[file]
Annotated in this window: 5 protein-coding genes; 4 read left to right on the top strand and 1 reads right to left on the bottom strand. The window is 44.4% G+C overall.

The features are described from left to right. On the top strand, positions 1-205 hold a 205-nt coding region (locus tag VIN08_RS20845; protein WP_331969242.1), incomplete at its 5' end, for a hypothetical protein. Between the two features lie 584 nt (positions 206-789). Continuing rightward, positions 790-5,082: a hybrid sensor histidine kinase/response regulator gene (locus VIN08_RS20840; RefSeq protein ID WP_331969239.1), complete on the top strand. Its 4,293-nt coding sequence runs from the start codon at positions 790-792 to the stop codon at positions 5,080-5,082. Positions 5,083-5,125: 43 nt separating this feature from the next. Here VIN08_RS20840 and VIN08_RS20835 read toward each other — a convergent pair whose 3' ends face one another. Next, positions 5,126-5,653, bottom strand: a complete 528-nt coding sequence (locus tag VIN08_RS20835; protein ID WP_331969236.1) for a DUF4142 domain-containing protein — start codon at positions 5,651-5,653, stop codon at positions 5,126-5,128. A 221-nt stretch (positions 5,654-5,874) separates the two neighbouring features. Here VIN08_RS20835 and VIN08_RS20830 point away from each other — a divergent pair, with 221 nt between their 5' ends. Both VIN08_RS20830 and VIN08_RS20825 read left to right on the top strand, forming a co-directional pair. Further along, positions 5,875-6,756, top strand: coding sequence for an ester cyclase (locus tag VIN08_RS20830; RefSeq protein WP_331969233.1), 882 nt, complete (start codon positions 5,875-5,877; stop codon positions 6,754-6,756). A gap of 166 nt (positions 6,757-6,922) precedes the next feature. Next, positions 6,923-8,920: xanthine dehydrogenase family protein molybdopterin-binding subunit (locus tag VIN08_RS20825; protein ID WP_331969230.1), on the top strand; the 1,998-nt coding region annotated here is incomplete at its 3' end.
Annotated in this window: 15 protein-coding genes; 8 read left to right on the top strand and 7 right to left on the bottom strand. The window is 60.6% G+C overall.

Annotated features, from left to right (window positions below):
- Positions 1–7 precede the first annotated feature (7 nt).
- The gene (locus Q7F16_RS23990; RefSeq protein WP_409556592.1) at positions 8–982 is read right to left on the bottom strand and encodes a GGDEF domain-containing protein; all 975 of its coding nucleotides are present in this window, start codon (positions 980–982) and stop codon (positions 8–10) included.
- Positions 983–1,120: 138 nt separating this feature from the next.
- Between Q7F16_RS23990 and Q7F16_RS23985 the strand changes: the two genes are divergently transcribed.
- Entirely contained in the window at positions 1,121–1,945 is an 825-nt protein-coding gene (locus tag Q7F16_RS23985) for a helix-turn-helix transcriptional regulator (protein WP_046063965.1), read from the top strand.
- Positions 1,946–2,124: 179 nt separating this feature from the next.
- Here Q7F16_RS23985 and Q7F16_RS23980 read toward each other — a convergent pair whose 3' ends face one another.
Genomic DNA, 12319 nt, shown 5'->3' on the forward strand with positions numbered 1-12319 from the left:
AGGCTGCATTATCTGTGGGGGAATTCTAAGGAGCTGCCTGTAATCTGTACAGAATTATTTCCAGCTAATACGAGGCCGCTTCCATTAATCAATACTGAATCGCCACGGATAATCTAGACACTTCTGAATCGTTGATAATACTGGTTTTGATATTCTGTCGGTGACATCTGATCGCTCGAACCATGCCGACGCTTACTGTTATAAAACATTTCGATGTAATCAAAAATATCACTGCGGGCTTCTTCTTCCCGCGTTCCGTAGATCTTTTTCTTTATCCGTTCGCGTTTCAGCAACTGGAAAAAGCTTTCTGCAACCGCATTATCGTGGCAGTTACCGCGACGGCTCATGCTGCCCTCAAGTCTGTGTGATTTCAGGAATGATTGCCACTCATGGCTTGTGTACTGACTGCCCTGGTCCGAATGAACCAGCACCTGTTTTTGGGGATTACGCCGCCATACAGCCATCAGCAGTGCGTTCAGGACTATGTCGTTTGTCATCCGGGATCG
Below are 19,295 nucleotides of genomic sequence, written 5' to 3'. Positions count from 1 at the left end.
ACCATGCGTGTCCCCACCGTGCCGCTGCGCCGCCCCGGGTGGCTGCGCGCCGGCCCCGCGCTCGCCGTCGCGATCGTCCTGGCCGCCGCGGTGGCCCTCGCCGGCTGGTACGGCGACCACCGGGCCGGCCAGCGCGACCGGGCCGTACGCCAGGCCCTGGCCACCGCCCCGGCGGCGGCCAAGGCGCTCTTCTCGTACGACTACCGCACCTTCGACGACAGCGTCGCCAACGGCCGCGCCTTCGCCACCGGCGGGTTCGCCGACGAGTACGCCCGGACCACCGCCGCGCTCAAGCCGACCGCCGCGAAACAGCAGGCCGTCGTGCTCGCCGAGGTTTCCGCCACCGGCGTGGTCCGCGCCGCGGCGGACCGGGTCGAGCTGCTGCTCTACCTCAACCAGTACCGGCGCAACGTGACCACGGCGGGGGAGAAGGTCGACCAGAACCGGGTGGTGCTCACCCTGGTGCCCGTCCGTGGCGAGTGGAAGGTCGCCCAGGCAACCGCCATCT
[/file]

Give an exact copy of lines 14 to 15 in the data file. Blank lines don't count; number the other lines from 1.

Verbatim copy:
Below are 19,295 nucleotides of genomic sequence, written 5' to 3'. Positions count from 1 at the left end.
ACCATGCGTGTCCCCACCGTGCCGCTGCGCCGCCCCGGGTGGCTGCGCGCCGGCCCCGCGCTCGCCGTCGCGATCGTCCTGGCCGCCGCGGTGGCCCTCGCCGGCTGGTACGGCGACCACCGGGCCGGCCAGCGCGACCGGGCCGTACGCCAGGCCCTGGCCACCGCCCCGGCGGCGGCCAAGGCGCTCTTCTCGTACGACTACCGCACCTTCGACGACAGCGTCGCCAACGGCCGCGCCTTCGCCACCGGCGGGTTCGCCGACGAGTACGCCCGGACCACCGCCGCGCTCAAGCCGACCGCCGCGAAACAGCAGGCCGTCGTGCTCGCCGAGGTTTCCGCCACCGGCGTGGTCCGCGCCGCGGCGGACCGGGTCGAGCTGCTGCTCTACCTCAACCAGTACCGGCGCAACGTGACCACGGCGGGGGAGAAGGTCGACCAGAACCGGGTGGTGCTCACCCTGGTGCCCGTCCGTGGCGAGTGGAAGGTCGCCCAGGCAACCGCCATCT